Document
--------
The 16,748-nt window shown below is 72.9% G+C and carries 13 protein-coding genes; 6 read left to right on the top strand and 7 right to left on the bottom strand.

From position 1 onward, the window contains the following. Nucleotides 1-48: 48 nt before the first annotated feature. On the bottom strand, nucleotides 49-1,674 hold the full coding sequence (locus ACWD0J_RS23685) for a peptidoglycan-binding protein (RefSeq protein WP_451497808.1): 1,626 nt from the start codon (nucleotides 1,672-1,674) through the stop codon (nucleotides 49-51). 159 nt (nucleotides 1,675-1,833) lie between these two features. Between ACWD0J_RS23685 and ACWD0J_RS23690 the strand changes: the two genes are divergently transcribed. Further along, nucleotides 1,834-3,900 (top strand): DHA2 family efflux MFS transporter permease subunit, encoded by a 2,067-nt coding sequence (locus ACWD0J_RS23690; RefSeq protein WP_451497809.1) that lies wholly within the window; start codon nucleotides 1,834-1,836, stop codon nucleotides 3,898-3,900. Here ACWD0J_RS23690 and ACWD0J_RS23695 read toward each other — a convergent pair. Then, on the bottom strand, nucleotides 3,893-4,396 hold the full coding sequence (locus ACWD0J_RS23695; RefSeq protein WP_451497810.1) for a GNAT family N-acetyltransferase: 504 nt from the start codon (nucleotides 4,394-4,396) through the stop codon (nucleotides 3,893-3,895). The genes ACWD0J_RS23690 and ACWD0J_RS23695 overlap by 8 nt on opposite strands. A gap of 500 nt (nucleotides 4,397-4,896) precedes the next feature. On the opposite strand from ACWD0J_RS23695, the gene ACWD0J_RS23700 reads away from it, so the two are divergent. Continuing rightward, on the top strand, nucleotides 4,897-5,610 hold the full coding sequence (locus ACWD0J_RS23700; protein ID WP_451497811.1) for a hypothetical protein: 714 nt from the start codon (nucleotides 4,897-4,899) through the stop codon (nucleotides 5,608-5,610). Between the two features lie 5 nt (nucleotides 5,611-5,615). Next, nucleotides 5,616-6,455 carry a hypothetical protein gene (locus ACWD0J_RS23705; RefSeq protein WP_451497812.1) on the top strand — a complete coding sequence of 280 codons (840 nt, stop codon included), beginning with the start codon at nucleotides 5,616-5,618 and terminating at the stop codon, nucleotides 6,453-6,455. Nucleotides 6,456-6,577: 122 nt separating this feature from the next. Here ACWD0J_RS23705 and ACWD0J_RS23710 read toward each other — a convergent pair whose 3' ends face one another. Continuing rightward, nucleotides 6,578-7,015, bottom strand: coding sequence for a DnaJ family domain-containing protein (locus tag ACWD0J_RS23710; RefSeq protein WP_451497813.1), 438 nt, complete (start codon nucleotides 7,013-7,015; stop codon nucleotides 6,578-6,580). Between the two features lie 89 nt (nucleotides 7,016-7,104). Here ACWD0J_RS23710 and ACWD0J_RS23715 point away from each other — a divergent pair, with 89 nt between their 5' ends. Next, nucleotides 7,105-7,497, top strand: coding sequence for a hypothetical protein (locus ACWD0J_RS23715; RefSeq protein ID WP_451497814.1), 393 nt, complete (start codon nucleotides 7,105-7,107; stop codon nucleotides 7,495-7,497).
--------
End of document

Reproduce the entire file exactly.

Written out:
The 16,748-nt window shown below is 72.9% G+C and carries 13 protein-coding genes; 6 read left to right on the top strand and 7 right to left on the bottom strand.

From position 1 onward, the window contains the following. Nucleotides 1-48: 48 nt before the first annotated feature. On the bottom strand, nucleotides 49-1,674 hold the full coding sequence (locus ACWD0J_RS23685) for a peptidoglycan-binding protein (RefSeq protein WP_451497808.1): 1,626 nt from the start codon (nucleotides 1,672-1,674) through the stop codon (nucleotides 49-51). 159 nt (nucleotides 1,675-1,833) lie between these two features. Between ACWD0J_RS23685 and ACWD0J_RS23690 the strand changes: the two genes are divergently transcribed. Further along, nucleotides 1,834-3,900 (top strand): DHA2 family efflux MFS transporter permease subunit, encoded by a 2,067-nt coding sequence (locus ACWD0J_RS23690; RefSeq protein WP_451497809.1) that lies wholly within the window; start codon nucleotides 1,834-1,836, stop codon nucleotides 3,898-3,900. Here ACWD0J_RS23690 and ACWD0J_RS23695 read toward each other — a convergent pair. Then, on the bottom strand, nucleotides 3,893-4,396 hold the full coding sequence (locus ACWD0J_RS23695; RefSeq protein WP_451497810.1) for a GNAT family N-acetyltransferase: 504 nt from the start codon (nucleotides 4,394-4,396) through the stop codon (nucleotides 3,893-3,895). The genes ACWD0J_RS23690 and ACWD0J_RS23695 overlap by 8 nt on opposite strands. A gap of 500 nt (nucleotides 4,397-4,896) precedes the next feature. On the opposite strand from ACWD0J_RS23695, the gene ACWD0J_RS23700 reads away from it, so the two are divergent. Continuing rightward, on the top strand, nucleotides 4,897-5,610 hold the full coding sequence (locus ACWD0J_RS23700; protein ID WP_451497811.1) for a hypothetical protein: 714 nt from the start codon (nucleotides 4,897-4,899) through the stop codon (nucleotides 5,608-5,610). Between the two features lie 5 nt (nucleotides 5,611-5,615). Next, nucleotides 5,616-6,455 carry a hypothetical protein gene (locus ACWD0J_RS23705; RefSeq protein WP_451497812.1) on the top strand — a complete coding sequence of 280 codons (840 nt, stop codon included), beginning with the start codon at nucleotides 5,616-5,618 and terminating at the stop codon, nucleotides 6,453-6,455. Nucleotides 6,456-6,577: 122 nt separating this feature from the next. Here ACWD0J_RS23705 and ACWD0J_RS23710 read toward each other — a convergent pair whose 3' ends face one another. Continuing rightward, nucleotides 6,578-7,015, bottom strand: coding sequence for a DnaJ family domain-containing protein (locus tag ACWD0J_RS23710; RefSeq protein WP_451497813.1), 438 nt, complete (start codon nucleotides 7,013-7,015; stop codon nucleotides 6,578-6,580). Between the two features lie 89 nt (nucleotides 7,016-7,104). Here ACWD0J_RS23710 and ACWD0J_RS23715 point away from each other — a divergent pair, with 89 nt between their 5' ends. Next, nucleotides 7,105-7,497, top strand: coding sequence for a hypothetical protein (locus ACWD0J_RS23715; RefSeq protein ID WP_451497814.1), 393 nt, complete (start codon nucleotides 7,105-7,107; stop codon nucleotides 7,495-7,497).